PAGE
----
Theory As Poetry: David Sudnow’s “Talk’s Body” (1979)


A biology of action (19):

You could say that experiences
are deceiving,
but you cannot say this
if the goal of your description
is the characterization of experiences
and nothing else (22).

A method for studying something
always discovers only those possibilities
that spring from a world the method creates.
The perspective defines
the phenomenon from the outset (37).

Describing my experiences
at typewriter and piano,
I find no good use
for an analytic conception
of ‘the thought’–
there is only process.
Maybe the thought
has a chordal significance (57).

The musician,
like the writer or speaker,
regularly confronts his conduct
as performance or not (65).

When I listen
to a Herbie Hancock solo,
I listen with my hands (68).

The body
is a natural
higher mathematician (78) –
the embodied calculus
of such accomplishments
as reaching for a doorknob
and getting there on time (79).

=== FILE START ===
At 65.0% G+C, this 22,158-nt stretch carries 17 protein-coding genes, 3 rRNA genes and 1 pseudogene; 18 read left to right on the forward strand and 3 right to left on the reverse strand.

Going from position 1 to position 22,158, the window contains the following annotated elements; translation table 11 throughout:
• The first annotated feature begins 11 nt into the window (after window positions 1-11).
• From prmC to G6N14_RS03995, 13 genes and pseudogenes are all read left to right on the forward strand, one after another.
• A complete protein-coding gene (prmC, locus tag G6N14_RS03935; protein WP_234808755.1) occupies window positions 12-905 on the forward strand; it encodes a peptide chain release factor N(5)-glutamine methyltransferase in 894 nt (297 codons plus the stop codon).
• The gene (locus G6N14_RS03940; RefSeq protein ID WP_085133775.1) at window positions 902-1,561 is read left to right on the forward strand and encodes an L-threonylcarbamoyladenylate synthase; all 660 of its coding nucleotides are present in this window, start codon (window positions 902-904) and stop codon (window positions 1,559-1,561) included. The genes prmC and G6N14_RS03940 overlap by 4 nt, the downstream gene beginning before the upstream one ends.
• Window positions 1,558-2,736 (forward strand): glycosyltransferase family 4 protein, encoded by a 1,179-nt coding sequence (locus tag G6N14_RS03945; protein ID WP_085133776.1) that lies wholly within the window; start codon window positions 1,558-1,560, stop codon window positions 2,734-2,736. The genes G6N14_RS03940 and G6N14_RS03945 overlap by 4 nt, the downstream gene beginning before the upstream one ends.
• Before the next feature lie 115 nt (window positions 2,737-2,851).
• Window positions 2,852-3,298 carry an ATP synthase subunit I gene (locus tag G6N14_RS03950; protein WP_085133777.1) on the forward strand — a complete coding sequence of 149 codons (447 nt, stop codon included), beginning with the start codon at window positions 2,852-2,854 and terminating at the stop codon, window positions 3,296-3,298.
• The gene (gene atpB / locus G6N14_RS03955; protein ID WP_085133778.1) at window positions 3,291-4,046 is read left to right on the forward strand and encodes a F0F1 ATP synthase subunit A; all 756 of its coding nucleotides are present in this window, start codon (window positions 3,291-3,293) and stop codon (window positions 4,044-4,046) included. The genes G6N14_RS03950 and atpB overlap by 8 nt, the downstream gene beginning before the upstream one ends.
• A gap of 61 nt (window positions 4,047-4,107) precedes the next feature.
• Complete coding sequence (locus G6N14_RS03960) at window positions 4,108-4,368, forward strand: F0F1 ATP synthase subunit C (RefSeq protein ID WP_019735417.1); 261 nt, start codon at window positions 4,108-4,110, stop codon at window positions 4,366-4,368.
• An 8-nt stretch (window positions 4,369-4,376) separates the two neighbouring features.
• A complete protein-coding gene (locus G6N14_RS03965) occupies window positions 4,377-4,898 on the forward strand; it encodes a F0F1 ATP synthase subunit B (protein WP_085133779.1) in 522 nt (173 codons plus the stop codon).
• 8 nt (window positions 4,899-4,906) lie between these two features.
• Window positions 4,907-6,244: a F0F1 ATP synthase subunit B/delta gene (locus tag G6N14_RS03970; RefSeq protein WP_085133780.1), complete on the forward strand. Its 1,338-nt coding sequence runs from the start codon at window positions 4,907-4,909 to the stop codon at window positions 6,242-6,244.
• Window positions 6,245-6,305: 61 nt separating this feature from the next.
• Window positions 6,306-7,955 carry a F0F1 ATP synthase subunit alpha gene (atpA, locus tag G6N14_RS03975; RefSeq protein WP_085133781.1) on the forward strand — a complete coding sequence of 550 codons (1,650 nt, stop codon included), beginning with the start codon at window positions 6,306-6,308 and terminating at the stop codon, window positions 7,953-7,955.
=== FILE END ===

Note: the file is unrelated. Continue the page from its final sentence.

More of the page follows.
You listen to the voice to hear its nervousness.
You listen to identify the language.
You listen to see if you are interested.
You listen to be able to repeat it later.
You listen so as to write a piece of criticism.
You listen to show you are listening.
You listen for your turn to talk.
You listen for the recurrent use of ‘you listen’,
hearing its voice
only to detect the overall rhythm (83).

Who will convince me
that there is more beauty
in a Bach cantata–
that its encounter is richer or deeper
or more intricate–
than there is in the sound
of a single piano string
loudly struck
and grasped
over the entire course of its decay? (86).

The clock or the philosopher
can never describe time.

A pianist can (118).

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